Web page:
Friday, December 23, 2016

Season’s Greetings: Native Christmas Berries Light Up the Watershed

Small wonder they’re called “Christmas Berries,” for this time of year is when they're at their peak, and they're everywhere along the Sawyer Camp Trail.     

They’re the fruit of a hardy native shrub, the Toyon, which thrives in oak woodland surroundings. While they’re brightening the watershed surroundings for the rest of us, the vivid hue also alerts the neighborhood wild that the season of holiday feasting is here.

The Toyon is one of the few native plants that provide winter food for fruit-eating birds, such as robins, thrushes, jays, hummingbirds, and more. Those flurries of activity draw in the mammals (which are color blind but love the berries too).  And all return the hospitality by dispersing the berry seeds elsewhere in winter-wet soils, where they take root before the dry weather sets in. 

The dense shrubbery also provides safe habitat for bird nests, along with cover for other species, and black-tailed mule deer nibble the
young green sprouts.

The robust evergreen usually ranges in height from 6 to 12 feet, but in shady area  can grow to more than 30 feet in quest of sunlight.   

Tuesday, December 20, 2016

Happy Holidays from the Peninsula Region!!

Here’s a schedule of what to expect for construction over the holidays for the Regional Groundwater Storage & Recovery project:
  • No construction work from December 23, 2016 through December 26, 2016 at any well sites.Work will resume on December 27, 2016 through December 30, 2016. 
  • No construction work from Saturday December 30, 2016 through Monday January 2, 2016. Work will resume on January 3, 2016.

For the Bioregional Habitat Restoration project:
  • There will be no SFPUC work at the Sawyer Camp Trail through January 3, 2016.
  • Any concerns with access to the trail should be directed to the San Mateo County Parks & Recreation Department at (650) 573-2592.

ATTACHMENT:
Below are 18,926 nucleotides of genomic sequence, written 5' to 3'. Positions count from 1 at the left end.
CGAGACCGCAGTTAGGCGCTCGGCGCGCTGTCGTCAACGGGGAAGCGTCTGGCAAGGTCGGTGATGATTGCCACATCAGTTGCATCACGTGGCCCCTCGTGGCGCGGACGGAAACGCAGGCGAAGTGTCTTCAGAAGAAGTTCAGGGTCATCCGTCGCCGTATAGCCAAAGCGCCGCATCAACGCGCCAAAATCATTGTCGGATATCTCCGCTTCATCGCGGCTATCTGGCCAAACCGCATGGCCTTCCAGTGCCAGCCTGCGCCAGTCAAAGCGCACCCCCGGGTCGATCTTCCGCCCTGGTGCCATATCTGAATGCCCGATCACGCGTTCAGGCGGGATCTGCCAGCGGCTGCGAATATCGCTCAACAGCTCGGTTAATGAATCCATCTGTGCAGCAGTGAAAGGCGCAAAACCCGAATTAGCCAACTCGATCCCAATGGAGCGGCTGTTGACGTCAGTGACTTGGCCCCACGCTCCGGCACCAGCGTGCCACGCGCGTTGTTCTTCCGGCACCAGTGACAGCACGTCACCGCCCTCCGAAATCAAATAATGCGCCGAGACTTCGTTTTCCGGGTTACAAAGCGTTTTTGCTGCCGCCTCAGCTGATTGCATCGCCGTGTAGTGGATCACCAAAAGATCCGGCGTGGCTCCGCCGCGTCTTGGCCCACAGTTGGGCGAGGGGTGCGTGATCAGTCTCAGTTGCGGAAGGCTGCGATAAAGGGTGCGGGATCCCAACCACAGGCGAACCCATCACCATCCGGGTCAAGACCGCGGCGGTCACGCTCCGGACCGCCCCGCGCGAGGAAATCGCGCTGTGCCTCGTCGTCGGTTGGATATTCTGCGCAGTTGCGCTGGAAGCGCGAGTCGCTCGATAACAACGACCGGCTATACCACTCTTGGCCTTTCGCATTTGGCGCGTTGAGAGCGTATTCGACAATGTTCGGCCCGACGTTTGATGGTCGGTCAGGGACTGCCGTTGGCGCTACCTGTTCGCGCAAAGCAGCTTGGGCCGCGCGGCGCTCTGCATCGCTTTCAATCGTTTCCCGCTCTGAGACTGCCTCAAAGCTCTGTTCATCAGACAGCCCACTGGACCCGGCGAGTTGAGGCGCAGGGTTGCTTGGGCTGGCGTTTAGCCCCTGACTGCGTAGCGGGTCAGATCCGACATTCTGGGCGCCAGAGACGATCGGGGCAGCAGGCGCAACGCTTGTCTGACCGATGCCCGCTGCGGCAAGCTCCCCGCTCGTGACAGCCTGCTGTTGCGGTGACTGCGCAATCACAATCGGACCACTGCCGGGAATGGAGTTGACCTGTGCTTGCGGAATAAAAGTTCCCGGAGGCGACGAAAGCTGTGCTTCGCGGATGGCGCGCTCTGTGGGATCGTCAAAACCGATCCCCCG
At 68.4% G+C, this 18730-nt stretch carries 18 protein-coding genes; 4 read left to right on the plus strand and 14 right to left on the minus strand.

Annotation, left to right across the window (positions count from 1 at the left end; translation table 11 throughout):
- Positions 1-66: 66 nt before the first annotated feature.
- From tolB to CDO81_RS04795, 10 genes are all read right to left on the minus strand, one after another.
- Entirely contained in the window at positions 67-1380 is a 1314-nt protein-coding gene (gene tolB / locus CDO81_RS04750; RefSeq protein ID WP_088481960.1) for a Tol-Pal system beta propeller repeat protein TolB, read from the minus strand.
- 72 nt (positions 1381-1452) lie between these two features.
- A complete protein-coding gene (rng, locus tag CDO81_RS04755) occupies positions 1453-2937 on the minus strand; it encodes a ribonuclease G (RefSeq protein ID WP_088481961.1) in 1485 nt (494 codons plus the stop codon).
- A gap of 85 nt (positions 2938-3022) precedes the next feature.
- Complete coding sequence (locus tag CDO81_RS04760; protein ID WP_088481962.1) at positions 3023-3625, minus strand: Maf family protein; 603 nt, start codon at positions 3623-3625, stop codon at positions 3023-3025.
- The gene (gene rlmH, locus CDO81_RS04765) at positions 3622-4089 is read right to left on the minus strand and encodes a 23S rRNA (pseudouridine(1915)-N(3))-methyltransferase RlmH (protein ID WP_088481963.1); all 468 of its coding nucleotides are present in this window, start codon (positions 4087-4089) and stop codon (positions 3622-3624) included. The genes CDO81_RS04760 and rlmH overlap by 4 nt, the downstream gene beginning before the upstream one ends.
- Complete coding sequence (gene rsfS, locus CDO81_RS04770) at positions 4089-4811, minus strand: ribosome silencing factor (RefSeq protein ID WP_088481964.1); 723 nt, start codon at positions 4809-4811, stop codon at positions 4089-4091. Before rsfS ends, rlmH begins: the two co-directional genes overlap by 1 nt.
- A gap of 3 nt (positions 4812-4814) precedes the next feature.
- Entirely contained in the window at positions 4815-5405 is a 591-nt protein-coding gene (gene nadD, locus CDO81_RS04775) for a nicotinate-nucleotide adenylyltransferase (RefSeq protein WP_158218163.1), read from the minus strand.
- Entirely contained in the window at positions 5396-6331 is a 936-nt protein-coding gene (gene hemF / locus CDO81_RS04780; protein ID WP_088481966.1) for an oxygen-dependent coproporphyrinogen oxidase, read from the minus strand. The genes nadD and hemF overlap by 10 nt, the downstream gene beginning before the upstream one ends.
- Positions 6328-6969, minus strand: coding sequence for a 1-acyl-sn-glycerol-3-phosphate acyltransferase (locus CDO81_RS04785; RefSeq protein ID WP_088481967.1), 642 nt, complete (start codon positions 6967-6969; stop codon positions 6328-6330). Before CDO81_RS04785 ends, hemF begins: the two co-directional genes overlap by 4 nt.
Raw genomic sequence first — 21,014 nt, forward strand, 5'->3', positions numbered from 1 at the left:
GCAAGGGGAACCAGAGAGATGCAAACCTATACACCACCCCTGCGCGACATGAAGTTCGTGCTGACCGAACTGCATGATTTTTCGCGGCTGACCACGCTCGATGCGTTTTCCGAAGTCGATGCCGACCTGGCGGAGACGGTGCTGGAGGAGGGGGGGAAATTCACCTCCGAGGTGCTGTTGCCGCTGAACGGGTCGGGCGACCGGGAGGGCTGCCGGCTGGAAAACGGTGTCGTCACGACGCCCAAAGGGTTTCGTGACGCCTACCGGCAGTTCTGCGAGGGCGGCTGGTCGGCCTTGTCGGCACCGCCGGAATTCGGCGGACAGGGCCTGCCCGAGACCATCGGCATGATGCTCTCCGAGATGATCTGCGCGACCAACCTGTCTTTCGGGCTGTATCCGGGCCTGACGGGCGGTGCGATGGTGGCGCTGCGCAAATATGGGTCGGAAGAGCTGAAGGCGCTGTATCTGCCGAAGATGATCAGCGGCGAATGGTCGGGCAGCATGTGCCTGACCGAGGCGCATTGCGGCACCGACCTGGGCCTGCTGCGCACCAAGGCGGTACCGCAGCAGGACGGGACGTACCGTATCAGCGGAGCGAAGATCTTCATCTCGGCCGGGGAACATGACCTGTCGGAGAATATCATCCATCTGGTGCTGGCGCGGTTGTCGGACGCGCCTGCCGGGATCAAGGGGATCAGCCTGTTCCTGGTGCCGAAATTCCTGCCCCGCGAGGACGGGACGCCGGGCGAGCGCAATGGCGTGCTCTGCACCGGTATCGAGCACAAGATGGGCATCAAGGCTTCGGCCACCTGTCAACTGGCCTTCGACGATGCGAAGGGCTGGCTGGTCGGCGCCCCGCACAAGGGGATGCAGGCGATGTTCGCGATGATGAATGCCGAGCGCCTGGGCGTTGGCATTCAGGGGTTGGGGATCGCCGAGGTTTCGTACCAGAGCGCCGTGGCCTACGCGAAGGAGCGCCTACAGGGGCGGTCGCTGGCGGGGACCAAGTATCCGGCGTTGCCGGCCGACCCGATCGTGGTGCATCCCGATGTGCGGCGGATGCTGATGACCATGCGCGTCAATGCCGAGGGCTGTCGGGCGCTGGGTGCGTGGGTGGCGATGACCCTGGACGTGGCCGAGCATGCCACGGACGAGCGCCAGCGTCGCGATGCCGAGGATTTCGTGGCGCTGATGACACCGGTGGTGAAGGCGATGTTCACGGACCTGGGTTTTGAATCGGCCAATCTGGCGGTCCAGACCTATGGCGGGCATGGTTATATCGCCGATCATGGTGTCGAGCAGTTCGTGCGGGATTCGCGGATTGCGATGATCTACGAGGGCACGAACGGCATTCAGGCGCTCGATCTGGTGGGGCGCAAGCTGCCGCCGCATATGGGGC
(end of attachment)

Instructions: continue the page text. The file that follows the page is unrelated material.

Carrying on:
As always please don’t hesitate to contact us at (866)973-1476, or email or with any questions.

Friday, December 9, 2016

Life on the Watershed: Eater, Beware

The rains bring out the California newts—brownish amphibians that over the dry months have holed up in hollow logs, rock crevices, burrows and other safe, moist woodland havens. Now they’re on their annual pilgrimage to the breeding waters—the small, still pond or stream where they themselves were hatched. 

Like other amphibians, they begin life as larvae, with external gills for breathing. As they become adults, they develop lungs for life on land. When they first leave the waters, they’ll be away for about three years before braving their own first yearly return.  

Many of the adults we see now are making the weeks-long trek on tiny legs across miles of boulders, fallen trees, dense clumps of grass, fences, and other obstacles. Good thing they’re equipped with the famous salamander ability to regrow a lost tail or other limb (along with a heart, liver, spinal cord, brain part, lung part, or lens of an eye).

The resilient newt is fortunate in another key survival aid—a highly potent toxin. The odor it sends out and the bright orange belly give others the message, “POISON—Eaters, Take Heed.” And most do.

Friday, December 2, 2016

The Dead on the Watershed: Our Fertile Snags

“Why are all those dead trees still here?” a Sawyer Camp Trail walker asked us as he eyed the newly restored habitat for the first time. 

Actually, you’ll see them all along the trail—snags (tall, dead and bare standing trees) that we’ve purposely left in place throughout the habitat restoration area and elsewhere in the watershed. 

In death, they are more of a natural resource than ever for an abundance of other life. Their loose bark harbors beetle, ants, and other insects that are food for birds, rodents and animals. Butterflies, bats and small animals find shelter there too.

Cavities drilled by woodpeckers become nests for swallows, flycatchers, and other “secondary cavity-nesters." With bills too small to drill their own nests, they depend on holes put there by others. Male songbirds sing out from open limbs to attract mates or declare nesting territory. Hawks and Bald eagles perch high on a snag to guard a nearby nest and watch for prey.  Trunk hollows become winter dens for raccoons, squirrels and other small animals.

Also in the restoration area, we’ve left scatterings of logs to decay where they are for the same reasons. As the wood decomposes, its nutrients mix into the soil, making it more fertile for healthy new plants.
Insects, salamanders, snakes, and mice take shelter in the rotting logs, and they in turn are prey for other, larger species. During the rains, the damp rotting wood and leaves give rise to mushrooms and other fungi. And the mushrooms are food for everything else—from insects to mammals--including deer in severe winters when other foraging is scarce.

In short, that dead wood provides more sustenance for the neighborhood wild than it did in life.